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Navigating the AI Hype

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Welcome to Navigating the AI Hype. This will be a timely article that curates events in AI to tabulate AI’s journey as this unprecedented phenomenon makes its way into our lives: The Good, the Bad and the Ugly. We will acknowledge successes in AI as well as those that still require further progress. We will also highlight areas where human conscience will need to dictate policy and regulation as ethical standards will be built in lockstep with technology as it evolves. Finally, we will highlight references and resources for anyone wanting to dive in further into Artificial Intelligence. Enjoy!

The Good:

University of Central Florida’s AI finds early lung cancer with up to 97% sensitivity

Their work builds on that of NYU researchers in September, who retrained Google’s Inception v3, an open source convolutional neural network architected for object identification, to detect certain forms of lung cancers with 97 percent accuracy.”

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Apple’s new privacy management tools throw epic shade at Facebook and Google

“So much of your personal information — information you have a right to keep private — lives on your Apple devices”

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Kids teach AI a little humanity with Cognimates

“The Cognimates platform aims to achieve that by allowing children to program and customize embodied intelligent devices, such as Alexa and the smart robot Cozmo.”

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The Bad:

Establishing an AI code of ethics will be harder than people think

“Until we start bringing [human rights] into the AI discussion, there’s no hard anchor.”

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TSA lay out plans to use facial recognition for domestic flights

“But that convenience comes at a cost, as critics of the facial recognition system have raised concerns over privacy, racial bias, and for Customs to be more transparent in how the screening algorithm works”.

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The Ugly:

Facebook says 14 million accounts have a broad array of personal data stolen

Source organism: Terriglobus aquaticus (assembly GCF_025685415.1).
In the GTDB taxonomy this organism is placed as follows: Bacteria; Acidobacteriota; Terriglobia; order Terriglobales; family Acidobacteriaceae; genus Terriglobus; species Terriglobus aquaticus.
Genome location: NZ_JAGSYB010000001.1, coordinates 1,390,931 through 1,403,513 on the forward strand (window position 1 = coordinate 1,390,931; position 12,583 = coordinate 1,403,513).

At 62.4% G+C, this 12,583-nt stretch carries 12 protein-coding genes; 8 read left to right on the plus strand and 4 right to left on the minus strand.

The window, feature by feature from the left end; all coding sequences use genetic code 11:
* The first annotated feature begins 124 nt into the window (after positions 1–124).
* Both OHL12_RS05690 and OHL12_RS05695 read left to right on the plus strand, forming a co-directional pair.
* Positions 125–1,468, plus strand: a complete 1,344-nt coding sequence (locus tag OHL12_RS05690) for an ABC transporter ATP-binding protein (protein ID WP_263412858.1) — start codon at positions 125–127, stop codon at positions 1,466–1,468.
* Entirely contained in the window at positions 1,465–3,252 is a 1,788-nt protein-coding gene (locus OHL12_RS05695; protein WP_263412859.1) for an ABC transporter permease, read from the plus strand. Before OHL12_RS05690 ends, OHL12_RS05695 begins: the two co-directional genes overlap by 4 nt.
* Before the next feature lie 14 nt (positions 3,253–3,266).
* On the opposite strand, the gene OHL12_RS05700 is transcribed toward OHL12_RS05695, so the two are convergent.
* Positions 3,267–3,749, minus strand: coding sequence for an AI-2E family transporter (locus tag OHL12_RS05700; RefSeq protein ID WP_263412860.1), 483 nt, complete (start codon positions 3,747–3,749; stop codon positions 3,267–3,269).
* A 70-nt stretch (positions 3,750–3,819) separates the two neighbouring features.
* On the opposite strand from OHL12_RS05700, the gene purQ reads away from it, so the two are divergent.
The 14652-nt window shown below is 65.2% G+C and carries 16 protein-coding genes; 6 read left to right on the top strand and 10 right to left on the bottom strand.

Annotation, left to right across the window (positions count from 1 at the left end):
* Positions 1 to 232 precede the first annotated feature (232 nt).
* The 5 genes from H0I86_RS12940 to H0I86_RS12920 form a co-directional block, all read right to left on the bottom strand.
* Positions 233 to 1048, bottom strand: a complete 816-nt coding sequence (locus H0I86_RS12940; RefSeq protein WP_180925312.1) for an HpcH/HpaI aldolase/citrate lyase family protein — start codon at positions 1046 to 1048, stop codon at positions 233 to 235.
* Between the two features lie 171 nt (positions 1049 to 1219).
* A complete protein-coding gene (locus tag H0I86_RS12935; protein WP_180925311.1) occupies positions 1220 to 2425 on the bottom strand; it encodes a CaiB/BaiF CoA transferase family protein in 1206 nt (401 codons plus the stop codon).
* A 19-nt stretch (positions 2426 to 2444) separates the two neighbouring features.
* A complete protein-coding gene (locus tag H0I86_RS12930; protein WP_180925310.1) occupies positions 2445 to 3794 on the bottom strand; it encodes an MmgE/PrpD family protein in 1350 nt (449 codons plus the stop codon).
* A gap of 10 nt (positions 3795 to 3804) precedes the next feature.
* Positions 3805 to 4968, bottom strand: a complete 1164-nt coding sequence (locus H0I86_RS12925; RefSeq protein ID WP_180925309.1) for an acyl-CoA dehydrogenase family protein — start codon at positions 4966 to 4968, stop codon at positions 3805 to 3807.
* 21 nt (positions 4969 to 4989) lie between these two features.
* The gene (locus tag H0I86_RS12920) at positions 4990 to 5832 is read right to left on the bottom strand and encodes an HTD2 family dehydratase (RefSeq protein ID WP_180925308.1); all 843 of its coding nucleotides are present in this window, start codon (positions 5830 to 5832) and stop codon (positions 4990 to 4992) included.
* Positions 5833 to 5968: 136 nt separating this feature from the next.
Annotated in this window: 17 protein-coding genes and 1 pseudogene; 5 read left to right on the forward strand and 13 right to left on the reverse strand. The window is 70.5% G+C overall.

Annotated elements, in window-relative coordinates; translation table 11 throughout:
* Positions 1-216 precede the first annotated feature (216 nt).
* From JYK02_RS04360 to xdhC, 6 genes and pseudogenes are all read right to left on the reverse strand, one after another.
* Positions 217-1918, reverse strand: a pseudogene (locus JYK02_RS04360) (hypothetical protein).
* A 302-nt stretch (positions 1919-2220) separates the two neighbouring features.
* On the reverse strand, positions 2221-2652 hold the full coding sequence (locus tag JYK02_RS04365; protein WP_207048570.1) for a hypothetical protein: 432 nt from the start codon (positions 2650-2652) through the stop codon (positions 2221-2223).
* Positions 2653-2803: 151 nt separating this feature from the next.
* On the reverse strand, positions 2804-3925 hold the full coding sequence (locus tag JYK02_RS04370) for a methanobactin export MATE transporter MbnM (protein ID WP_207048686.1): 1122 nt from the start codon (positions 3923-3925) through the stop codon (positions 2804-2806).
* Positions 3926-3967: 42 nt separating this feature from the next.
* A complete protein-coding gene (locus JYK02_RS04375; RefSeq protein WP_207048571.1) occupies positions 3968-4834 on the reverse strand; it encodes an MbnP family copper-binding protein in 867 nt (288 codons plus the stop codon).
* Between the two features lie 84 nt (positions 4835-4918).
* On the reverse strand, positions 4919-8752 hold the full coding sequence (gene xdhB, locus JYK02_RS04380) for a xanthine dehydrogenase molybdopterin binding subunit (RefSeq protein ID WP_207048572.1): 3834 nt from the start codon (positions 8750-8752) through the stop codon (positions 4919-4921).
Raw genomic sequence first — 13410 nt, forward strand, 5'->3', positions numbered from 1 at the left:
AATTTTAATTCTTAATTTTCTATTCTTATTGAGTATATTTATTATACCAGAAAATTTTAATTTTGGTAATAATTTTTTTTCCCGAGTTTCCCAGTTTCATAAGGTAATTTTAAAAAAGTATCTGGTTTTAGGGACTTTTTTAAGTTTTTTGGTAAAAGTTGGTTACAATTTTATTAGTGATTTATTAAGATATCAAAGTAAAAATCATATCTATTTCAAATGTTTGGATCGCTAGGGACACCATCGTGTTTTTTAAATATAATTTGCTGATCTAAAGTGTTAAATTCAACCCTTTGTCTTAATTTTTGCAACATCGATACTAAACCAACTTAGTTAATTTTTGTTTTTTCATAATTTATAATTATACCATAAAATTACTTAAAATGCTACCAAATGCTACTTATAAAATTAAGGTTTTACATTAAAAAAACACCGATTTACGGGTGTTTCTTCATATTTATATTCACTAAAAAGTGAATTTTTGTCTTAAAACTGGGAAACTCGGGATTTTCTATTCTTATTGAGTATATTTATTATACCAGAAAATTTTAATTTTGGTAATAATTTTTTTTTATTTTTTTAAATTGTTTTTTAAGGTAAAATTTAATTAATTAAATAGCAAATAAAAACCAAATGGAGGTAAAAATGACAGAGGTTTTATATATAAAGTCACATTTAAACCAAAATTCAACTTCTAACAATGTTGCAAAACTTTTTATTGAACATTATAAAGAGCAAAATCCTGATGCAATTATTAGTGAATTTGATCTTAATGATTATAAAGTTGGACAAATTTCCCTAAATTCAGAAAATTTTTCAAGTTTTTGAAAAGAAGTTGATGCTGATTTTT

Sometimes even Facebook executives don’t understand the vast reach of their ad targeting operation.

Read more.

HealthCare.Gov System Hack Exposes Personal Data of 75,000 Users

Data Breaches: What to do if you’re a victim

Read more.

 

AI courses and resources

Artificial Intelligence Tutorial | AI Tutorial for Beginners | Artificial Intelligence | Simplilearn

Top 10 AI podcasts that make us wish our commute was longer

The new game lets players train AI to spot legal issues

 

 

 

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New research predicts six key trends in the consumer IoT market

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Smart home IoT company Viomi Technology and the International Data Corporation have jointly issued a white paper that identifies key consumer trends for the Internet of Things and the smart home.

With the smart home, connected services and the Internet of Things overall gaining greater acceptance it is important for businesses to understand where the technology is heading next. Focusing on the home market, smart home Internet of Things company Viomi Technology, in collaboration with the market intelligence company International Data Corporation (IDC), has issued a white paper that signals the key consumer trends that are set to shape the home IoT market over the next few years.

The new paper is called “Consumer IoT Outlook 2025“, and as the title suggests it forecasts the primary trends in the consumer IoT market from now through to 2025. These trends are:

  • Computing capabilities of consumer IoT devices will increase rapidly. For this, artificial intelligence is vital to the future development of consumer IoT. The main developments will be with sensing technology, data acquisition capability and decision-making intelligence.
  • Different network protocols will work together as a hybrid network. The aim here is to provide consumers with stable and fast connection anywhere and anytime. This will be enhanced by 5G, and increased consumer expectations for connection anywhere and anytime.
  • Edge computing and local storage will be widely used on smart devices. This move will improve computing efficiency and personal privacy.
  • Consumer IoT devices will have more open integration in terms of technology. Interoperability should be achieved by breaking the boundaries between products, platforms, and applications.
  • Human-device interaction will be more user-friendly and feel more natural. This will be seen with applications like voice-, image-, face-, and touch-based interaction.
  • Smart devices will soon move into the stage of proliferation. The main growth area, the report suggests, will probably be in China.

The research will be presented by Viomi at the Appliances & Electronics World Expo in Shanghai, China on March 13, 2019.

At the same time, a separate report from market research firm Grand View Research predicts that the global smart home automation market will hit $130 billion by 2025, compared to $46.15 billion in 2016.